Can you tell us about your background in dance?
I first began dancing when I was 6 years old, taking part in competitions, festivals and also doing my own one-man shows for my family! After pursuing contemporary dance at GCSE/A Level and as part of a local youth dance company, I decided I couldn’t live without it and completed my professional training at Trinity Laban. Since graduating, I joined the postgraduate company EDGE at London Contemporary Dance School, have worked for several companies and projects as well as producing my own choreography and developing a range of teaching roles.
What can we expect from your class?
My Ballet Introduction class is a great way to take your first steps in dance, or to perhaps revisit the art form after many years or even an injury. With a strong focus on basic technique, you will be guided through a series of exercises at the ballet barre as well as in the centre and travelling across the room to build strength, flexibility and coordination. I also like to introduce how to work well with the music and make the most of the wonderful live musician, as well as explore how we can change the ‘quality’ and ‘perform’ the movement. What I like the most is observing improvement in individuals and the buzz I get from witnessing what I have delivered performed back to me, particularly if the exercise/phrase of movement is demanding or challenging to achieve. I also enjoy my personal journey as a teacher to reach this point, planning new approaches to deliver the movement and experimenting with new ways of choreographing my class.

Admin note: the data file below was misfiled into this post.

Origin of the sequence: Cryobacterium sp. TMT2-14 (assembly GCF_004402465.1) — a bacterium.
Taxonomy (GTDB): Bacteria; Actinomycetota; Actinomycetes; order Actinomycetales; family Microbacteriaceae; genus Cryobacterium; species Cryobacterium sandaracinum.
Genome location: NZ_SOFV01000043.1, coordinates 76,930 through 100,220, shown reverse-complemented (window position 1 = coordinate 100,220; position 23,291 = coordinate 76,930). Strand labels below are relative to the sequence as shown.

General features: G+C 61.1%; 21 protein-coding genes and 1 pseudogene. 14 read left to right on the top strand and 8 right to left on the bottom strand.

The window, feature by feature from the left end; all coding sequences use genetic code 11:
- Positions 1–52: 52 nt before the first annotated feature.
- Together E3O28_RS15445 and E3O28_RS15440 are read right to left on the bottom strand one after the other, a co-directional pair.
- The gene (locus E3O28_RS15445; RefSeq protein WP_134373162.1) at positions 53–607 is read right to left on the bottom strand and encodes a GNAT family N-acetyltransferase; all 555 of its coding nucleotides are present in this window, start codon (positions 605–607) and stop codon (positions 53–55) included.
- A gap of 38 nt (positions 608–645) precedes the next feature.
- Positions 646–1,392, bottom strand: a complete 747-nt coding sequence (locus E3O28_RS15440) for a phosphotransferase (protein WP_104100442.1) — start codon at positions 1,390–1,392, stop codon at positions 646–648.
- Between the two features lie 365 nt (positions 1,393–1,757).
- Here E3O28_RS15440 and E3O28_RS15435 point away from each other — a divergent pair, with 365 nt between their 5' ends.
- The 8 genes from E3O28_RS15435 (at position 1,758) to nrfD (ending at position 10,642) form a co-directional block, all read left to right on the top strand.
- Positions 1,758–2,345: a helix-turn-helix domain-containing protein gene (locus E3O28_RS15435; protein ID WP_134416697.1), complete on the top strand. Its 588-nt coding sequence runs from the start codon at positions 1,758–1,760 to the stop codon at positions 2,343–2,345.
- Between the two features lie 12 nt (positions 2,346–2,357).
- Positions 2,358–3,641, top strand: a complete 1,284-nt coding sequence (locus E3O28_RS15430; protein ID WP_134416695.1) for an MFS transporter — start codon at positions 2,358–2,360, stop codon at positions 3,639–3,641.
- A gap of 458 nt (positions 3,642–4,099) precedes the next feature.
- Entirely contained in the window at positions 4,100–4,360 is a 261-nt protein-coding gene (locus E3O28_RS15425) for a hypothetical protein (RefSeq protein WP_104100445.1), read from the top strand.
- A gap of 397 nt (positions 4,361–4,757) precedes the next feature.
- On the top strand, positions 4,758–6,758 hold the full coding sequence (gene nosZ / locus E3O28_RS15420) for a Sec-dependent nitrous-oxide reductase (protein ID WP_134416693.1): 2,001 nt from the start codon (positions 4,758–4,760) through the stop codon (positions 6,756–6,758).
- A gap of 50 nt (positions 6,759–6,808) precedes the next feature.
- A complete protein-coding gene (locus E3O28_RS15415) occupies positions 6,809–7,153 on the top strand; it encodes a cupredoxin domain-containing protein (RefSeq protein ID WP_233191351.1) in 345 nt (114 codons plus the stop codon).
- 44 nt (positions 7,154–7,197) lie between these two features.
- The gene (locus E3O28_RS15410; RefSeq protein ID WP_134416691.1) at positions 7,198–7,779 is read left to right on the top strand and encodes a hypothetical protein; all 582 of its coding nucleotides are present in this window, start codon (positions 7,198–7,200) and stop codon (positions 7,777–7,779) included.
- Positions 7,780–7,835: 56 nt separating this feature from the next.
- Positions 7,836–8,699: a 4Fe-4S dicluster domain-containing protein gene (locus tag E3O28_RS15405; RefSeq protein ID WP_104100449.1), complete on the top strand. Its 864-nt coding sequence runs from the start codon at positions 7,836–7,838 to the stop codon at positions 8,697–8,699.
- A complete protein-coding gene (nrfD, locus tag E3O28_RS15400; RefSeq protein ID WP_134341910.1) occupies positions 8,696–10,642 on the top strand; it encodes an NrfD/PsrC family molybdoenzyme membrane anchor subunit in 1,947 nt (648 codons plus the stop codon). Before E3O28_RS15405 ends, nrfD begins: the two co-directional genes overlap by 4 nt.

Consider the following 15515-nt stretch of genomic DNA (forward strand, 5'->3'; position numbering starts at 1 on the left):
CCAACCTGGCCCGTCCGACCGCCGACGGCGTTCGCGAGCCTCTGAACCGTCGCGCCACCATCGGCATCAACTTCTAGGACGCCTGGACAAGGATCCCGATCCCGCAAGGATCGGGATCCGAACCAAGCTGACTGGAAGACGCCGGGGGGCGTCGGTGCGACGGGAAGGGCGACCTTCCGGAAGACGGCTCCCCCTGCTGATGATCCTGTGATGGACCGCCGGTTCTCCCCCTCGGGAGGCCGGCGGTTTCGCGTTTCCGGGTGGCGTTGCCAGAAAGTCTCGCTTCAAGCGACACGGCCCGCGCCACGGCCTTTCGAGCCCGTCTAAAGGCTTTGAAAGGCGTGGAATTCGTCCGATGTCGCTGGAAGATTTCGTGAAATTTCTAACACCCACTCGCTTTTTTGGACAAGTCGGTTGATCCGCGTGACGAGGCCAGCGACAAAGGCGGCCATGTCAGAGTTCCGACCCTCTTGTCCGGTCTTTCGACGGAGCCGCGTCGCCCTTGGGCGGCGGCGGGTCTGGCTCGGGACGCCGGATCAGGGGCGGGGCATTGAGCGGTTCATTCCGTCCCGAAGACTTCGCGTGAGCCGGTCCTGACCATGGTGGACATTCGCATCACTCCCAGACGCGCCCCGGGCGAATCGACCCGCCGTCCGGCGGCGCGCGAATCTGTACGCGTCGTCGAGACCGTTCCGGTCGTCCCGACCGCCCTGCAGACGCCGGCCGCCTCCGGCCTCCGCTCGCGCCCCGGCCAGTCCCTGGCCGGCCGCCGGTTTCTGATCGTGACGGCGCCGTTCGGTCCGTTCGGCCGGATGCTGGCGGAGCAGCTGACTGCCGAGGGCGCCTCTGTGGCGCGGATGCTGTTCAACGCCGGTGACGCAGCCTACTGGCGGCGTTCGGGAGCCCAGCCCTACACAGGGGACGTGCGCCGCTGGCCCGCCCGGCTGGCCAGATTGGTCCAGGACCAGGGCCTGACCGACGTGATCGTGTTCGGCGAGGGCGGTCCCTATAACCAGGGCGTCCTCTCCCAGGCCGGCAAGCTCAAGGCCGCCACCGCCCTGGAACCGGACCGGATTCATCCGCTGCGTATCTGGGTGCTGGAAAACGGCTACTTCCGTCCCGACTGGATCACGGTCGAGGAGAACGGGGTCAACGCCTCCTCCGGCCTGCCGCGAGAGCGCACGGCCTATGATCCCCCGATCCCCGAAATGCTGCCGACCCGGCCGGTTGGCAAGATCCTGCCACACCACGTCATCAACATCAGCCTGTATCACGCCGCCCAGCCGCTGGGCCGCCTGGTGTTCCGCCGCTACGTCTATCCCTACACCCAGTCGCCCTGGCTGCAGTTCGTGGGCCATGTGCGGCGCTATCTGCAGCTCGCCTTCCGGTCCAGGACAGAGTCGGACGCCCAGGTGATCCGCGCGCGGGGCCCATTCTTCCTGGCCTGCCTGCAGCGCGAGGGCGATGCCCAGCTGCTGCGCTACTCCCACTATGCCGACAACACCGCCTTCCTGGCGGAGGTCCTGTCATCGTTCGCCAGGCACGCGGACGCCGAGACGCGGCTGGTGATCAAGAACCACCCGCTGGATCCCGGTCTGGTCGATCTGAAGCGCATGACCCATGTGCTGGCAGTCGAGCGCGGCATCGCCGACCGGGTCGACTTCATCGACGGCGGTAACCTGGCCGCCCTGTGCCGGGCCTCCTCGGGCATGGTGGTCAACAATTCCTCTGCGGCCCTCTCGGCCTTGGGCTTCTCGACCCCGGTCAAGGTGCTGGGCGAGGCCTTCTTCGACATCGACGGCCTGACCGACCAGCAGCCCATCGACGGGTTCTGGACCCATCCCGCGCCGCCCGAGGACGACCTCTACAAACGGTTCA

Who was your most influential teacher?
There have been too many to choose just one! I definitely feel very lucky to have experienced some fantastic teachers during my training, and I feel they all came at the right time in my learning. Whilst at Trinity Laban, I developed my understanding and embodiment of technique from ballet teacher Teresa Kelsey as well as contemporary teachers Gary Lambert and Melanie Clarke. Once I came to The Place, to experience classes taught by Hannah Kidd (former dancer with Richard Alston Dance Company) was particularly beneficial as she really helped me understand some habits I still had, and I really saw her as a role-model in terms of how I wanted to dance.
What has been your biggest challenge as a dancer?
Being a perfectionist! As a perfectionist, I’m always striving to achieve my absolute best which can sometimes be very stressful or overwhelming, particularly as the dance world can be so unpredictable and competitive. This was particularly challenging whilst training, with so much to learn and so many assessments, deadlines and auditions ahead of me.
Who would you invite to your dream dinner party?
The Spice Girls